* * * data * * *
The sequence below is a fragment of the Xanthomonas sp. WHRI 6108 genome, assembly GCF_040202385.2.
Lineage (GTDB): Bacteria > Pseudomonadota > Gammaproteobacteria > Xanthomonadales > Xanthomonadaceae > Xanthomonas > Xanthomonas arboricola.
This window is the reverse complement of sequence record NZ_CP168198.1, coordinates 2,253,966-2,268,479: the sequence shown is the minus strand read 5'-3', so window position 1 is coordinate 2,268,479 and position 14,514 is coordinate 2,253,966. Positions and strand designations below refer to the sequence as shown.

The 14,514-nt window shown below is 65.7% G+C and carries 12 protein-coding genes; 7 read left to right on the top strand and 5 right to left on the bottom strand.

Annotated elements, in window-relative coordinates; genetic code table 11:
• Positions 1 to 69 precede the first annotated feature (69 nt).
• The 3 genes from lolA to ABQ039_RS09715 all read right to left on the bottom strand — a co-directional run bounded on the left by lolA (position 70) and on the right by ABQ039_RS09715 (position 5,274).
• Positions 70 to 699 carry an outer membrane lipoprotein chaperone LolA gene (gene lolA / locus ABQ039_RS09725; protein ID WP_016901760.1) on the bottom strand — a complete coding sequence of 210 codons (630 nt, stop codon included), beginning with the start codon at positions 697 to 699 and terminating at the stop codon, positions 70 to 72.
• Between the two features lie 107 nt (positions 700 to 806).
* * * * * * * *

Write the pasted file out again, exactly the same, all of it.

The sequence below is a fragment of the Xanthomonas sp. WHRI 6108 genome, assembly GCF_040202385.2.
Lineage (GTDB): Bacteria > Pseudomonadota > Gammaproteobacteria > Xanthomonadales > Xanthomonadaceae > Xanthomonas > Xanthomonas arboricola.
This window is the reverse complement of sequence record NZ_CP168198.1, coordinates 2,253,966-2,268,479: the sequence shown is the minus strand read 5'-3', so window position 1 is coordinate 2,268,479 and position 14,514 is coordinate 2,253,966. Positions and strand designations below refer to the sequence as shown.

The 14,514-nt window shown below is 65.7% G+C and carries 12 protein-coding genes; 7 read left to right on the top strand and 5 right to left on the bottom strand.

Annotated elements, in window-relative coordinates; genetic code table 11:
• Positions 1 to 69 precede the first annotated feature (69 nt).
• The 3 genes from lolA to ABQ039_RS09715 all read right to left on the bottom strand — a co-directional run bounded on the left by lolA (position 70) and on the right by ABQ039_RS09715 (position 5,274).
• Positions 70 to 699 carry an outer membrane lipoprotein chaperone LolA gene (gene lolA / locus ABQ039_RS09725; protein ID WP_016901760.1) on the bottom strand — a complete coding sequence of 210 codons (630 nt, stop codon included), beginning with the start codon at positions 697 to 699 and terminating at the stop codon, positions 70 to 72.
• Between the two features lie 107 nt (positions 700 to 806).